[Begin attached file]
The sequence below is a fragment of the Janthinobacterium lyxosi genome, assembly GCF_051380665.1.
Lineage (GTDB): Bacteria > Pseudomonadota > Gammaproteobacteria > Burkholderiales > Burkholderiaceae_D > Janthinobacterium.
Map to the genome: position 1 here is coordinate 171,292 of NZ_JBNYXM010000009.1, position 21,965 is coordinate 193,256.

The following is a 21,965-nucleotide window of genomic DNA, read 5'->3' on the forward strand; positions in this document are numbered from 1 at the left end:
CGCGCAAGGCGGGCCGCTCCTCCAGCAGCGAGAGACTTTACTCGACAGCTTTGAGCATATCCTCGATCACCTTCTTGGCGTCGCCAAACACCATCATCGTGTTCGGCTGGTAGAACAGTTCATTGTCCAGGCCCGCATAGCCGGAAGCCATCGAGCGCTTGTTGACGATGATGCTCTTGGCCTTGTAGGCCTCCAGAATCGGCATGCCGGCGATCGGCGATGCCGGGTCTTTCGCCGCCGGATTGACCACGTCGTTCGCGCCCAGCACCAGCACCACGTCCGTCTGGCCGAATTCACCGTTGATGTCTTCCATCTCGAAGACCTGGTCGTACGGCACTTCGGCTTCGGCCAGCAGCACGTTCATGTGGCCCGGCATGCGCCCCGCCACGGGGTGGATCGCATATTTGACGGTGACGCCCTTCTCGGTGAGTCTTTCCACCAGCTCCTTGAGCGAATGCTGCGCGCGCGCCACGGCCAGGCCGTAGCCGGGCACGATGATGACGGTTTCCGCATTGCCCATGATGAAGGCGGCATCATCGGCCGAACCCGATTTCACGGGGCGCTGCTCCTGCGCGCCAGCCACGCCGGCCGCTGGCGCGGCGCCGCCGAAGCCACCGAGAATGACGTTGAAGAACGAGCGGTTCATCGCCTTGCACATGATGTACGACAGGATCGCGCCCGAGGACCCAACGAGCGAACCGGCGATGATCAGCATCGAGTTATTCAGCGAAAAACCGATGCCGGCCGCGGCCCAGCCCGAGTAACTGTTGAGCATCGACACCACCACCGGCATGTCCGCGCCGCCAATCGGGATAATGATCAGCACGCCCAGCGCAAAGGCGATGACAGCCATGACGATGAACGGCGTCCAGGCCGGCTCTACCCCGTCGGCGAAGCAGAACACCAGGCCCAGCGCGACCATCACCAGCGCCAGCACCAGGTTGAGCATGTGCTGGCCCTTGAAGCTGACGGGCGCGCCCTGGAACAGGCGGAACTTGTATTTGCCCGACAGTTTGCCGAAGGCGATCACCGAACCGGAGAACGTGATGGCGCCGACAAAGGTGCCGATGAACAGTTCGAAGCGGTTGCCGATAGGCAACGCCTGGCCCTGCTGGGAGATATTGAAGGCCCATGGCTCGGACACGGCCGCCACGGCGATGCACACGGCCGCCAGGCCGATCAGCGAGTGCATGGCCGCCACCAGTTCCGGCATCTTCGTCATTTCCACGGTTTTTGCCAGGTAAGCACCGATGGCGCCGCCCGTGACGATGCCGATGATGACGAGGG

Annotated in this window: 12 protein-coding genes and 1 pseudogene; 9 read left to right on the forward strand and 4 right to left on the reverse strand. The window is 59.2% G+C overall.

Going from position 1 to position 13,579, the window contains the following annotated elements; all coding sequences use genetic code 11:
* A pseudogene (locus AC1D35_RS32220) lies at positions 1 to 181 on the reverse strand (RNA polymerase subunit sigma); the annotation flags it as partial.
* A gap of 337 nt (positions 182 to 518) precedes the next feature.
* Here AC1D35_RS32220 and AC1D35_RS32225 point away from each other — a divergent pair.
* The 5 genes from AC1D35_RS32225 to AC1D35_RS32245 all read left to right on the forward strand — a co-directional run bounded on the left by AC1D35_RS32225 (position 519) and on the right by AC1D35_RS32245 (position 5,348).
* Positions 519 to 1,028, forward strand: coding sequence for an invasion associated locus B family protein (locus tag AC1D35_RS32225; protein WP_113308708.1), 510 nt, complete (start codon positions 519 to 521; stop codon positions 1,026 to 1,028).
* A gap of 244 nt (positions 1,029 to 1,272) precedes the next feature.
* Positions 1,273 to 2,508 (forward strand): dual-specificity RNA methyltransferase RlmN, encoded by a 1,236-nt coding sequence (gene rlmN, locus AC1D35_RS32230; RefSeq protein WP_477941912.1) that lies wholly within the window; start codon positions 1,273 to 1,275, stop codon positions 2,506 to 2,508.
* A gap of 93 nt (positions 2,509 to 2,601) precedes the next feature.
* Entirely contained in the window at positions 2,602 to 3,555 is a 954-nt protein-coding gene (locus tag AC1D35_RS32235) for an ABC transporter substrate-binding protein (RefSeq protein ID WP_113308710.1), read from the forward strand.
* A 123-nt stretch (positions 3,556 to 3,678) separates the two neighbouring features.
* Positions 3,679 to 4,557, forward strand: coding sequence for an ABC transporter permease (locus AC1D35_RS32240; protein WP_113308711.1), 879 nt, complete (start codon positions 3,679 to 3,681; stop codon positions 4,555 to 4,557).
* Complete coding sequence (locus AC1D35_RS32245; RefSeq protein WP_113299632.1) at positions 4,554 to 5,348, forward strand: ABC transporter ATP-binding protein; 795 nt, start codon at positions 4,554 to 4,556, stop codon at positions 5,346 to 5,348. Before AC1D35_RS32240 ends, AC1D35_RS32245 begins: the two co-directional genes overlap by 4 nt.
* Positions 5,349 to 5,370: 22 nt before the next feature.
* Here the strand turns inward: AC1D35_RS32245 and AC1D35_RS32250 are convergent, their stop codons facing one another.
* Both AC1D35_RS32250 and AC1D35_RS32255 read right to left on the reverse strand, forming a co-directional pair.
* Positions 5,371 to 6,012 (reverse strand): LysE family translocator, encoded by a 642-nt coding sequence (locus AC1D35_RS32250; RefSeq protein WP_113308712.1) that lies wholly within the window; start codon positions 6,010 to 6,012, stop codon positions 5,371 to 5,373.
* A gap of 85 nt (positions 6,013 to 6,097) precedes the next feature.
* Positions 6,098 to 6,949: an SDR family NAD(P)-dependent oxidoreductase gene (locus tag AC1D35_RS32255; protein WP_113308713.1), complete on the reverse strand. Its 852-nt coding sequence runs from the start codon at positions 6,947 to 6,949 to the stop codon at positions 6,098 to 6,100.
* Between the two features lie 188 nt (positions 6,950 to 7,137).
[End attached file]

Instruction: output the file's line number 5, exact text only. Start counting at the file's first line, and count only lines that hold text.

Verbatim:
CGCGCAAGGCGGGCCGCTCCTCCAGCAGCGAGAGACTTTACTCGACAGCTTTGAGCATATCCTCGATCACCTTCTTGGCGTCGCCAAACACCATCATCGTGTTCGGCTGGTAGAACAGTTCATTGTCCAGGCCCGCATAGCCGGAAGCCATCGAGCGCTTGTTGACGATGATGCTCTTGGCCTTGTAGGCCTCCAGAATCGGCATGCCGGCGATCGGCGATGCCGGGTCTTTCGCCGCCGGATTGACCACGTCGTTCGCGCCCAGCACCAGCACCACGTCCGTCTGGCCGAATTCACCGTTGATGTCTTCCATCTCGAAGACCTGGTCGTACGGCACTTCGGCTTCGGCCAGCAGCACGTTCATGTGGCCCGGCATGCGCCCCGCCACGGGGTGGATCGCATATTTGACGGTGACGCCCTTCTCGGTGAGTCTTTCCACCAGCTCCTTGAGCGAATGCTGCGCGCGCGCCACGGCCAGGCCGTAGCCGGGCACGATGATGACGGTTTCCGCATTGCCCATGATGAAGGCGGCATCATCGGCCGAACCCGATTTCACGGGGCGCTGCTCCTGCGCGCCAGCCACGCCGGCCGCTGGCGCGGCGCCGCCGAAGCCACCGAGAATGACGTTGAAGAACGAGCGGTTCATCGCCTTGCACATGATGTACGACAGGATCGCGCCCGAGGACCCAACGAGCGAACCGGCGATGATCAGCATCGAGTTATTCAGCGAAAAACCGATGCCGGCCGCGGCCCAGCCCGAGTAACTGTTGAGCATCGACACCACCACCGGCATGTCCGCGCCGCCAATCGGGATAATGATCAGCACGCCCAGCGCAAAGGCGATGACAGCCATGACGATGAACGGCGTCCAGGCCGGCTCTACCCCGTCGGCGAAGCAGAACACCAGGCCCAGCGCGACCATCACCAGCGCCAGCACCAGGTTGAGCATGTGCTGGCCCTTGAAGCTGACGGGCGCGCCCTGGAACAGGCGGAACTTGTATTTGCCCGACAGTTTGCCGAAGGCGATCACCGAACCGGAGAACGTGATGGCGCCGACAAAGGTGCCGATGAACAGTTCGAAGCGGTTGCCGATAGGCAACGCCTGGCCCTGCTGGGAGATATTGAAGGCCCATGGCTCGGACACGGCCGCCACGGCGATGCACACGGCCGCCAGGCCGATCAGCGAGTGCATGGCCGCCACCAGTTCCGGCATCTTCGTCATTTCCACGGTTTTTGCCAGGTAAGCACCGATGGCGCCGCCCGTGACGATGCCGATGATGACGAGGG